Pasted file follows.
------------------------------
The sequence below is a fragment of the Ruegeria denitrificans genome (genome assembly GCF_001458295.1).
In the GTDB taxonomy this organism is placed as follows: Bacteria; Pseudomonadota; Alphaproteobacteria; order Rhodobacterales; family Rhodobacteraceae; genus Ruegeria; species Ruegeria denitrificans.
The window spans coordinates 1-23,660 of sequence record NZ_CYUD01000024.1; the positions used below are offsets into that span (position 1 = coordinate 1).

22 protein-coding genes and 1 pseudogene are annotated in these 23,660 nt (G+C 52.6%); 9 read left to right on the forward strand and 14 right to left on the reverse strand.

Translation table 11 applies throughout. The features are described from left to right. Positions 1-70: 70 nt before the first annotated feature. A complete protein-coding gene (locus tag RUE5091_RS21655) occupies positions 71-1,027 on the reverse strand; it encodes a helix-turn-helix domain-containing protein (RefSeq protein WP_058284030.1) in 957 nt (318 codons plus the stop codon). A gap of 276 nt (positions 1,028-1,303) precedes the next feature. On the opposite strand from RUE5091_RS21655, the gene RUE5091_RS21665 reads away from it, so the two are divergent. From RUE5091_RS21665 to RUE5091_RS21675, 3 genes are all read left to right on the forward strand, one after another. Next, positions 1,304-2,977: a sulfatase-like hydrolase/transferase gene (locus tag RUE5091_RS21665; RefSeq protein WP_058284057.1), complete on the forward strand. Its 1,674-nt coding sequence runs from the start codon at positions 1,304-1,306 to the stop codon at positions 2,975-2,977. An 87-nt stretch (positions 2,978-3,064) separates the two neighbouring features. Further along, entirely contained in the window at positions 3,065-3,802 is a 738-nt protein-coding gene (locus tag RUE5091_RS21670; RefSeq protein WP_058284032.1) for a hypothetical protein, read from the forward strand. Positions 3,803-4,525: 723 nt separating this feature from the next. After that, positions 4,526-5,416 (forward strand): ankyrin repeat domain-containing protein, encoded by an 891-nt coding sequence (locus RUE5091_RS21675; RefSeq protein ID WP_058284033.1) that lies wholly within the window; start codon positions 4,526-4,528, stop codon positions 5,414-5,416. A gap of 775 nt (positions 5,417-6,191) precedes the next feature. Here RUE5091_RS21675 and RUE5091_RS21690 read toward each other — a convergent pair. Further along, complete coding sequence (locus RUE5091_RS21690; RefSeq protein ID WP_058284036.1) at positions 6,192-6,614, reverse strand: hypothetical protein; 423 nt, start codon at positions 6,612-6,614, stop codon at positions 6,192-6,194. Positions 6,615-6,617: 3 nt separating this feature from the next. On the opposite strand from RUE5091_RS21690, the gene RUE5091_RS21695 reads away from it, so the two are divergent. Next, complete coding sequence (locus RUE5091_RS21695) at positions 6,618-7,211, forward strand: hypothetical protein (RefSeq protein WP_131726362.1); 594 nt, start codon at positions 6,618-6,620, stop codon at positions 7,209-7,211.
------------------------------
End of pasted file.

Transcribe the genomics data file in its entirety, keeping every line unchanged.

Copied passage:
The sequence below is a fragment of the Ruegeria denitrificans genome (genome assembly GCF_001458295.1).
In the GTDB taxonomy this organism is placed as follows: Bacteria; Pseudomonadota; Alphaproteobacteria; order Rhodobacterales; family Rhodobacteraceae; genus Ruegeria; species Ruegeria denitrificans.
The window spans coordinates 1-23,660 of sequence record NZ_CYUD01000024.1; the positions used below are offsets into that span (position 1 = coordinate 1).

22 protein-coding genes and 1 pseudogene are annotated in these 23,660 nt (G+C 52.6%); 9 read left to right on the forward strand and 14 right to left on the reverse strand.

Translation table 11 applies throughout. The features are described from left to right. Positions 1-70: 70 nt before the first annotated feature. A complete protein-coding gene (locus tag RUE5091_RS21655) occupies positions 71-1,027 on the reverse strand; it encodes a helix-turn-helix domain-containing protein (RefSeq protein WP_058284030.1) in 957 nt (318 codons plus the stop codon). A gap of 276 nt (positions 1,028-1,303) precedes the next feature. On the opposite strand from RUE5091_RS21655, the gene RUE5091_RS21665 reads away from it, so the two are divergent. From RUE5091_RS21665 to RUE5091_RS21675, 3 genes are all read left to right on the forward strand, one after another. Next, positions 1,304-2,977: a sulfatase-like hydrolase/transferase gene (locus tag RUE5091_RS21665; RefSeq protein WP_058284057.1), complete on the forward strand. Its 1,674-nt coding sequence runs from the start codon at positions 1,304-1,306 to the stop codon at positions 2,975-2,977. An 87-nt stretch (positions 2,978-3,064) separates the two neighbouring features. Further along, entirely contained in the window at positions 3,065-3,802 is a 738-nt protein-coding gene (locus tag RUE5091_RS21670; RefSeq protein WP_058284032.1) for a hypothetical protein, read from the forward strand. Positions 3,803-4,525: 723 nt separating this feature from the next. After that, positions 4,526-5,416 (forward strand): ankyrin repeat domain-containing protein, encoded by an 891-nt coding sequence (locus RUE5091_RS21675; RefSeq protein ID WP_058284033.1) that lies wholly within the window; start codon positions 4,526-4,528, stop codon positions 5,414-5,416. A gap of 775 nt (positions 5,417-6,191) precedes the next feature. Here RUE5091_RS21675 and RUE5091_RS21690 read toward each other — a convergent pair. Further along, complete coding sequence (locus RUE5091_RS21690; RefSeq protein ID WP_058284036.1) at positions 6,192-6,614, reverse strand: hypothetical protein; 423 nt, start codon at positions 6,612-6,614, stop codon at positions 6,192-6,194. Positions 6,615-6,617: 3 nt separating this feature from the next. On the opposite strand from RUE5091_RS21690, the gene RUE5091_RS21695 reads away from it, so the two are divergent. Next, complete coding sequence (locus RUE5091_RS21695) at positions 6,618-7,211, forward strand: hypothetical protein (RefSeq protein WP_131726362.1); 594 nt, start codon at positions 6,618-6,620, stop codon at positions 7,209-7,211.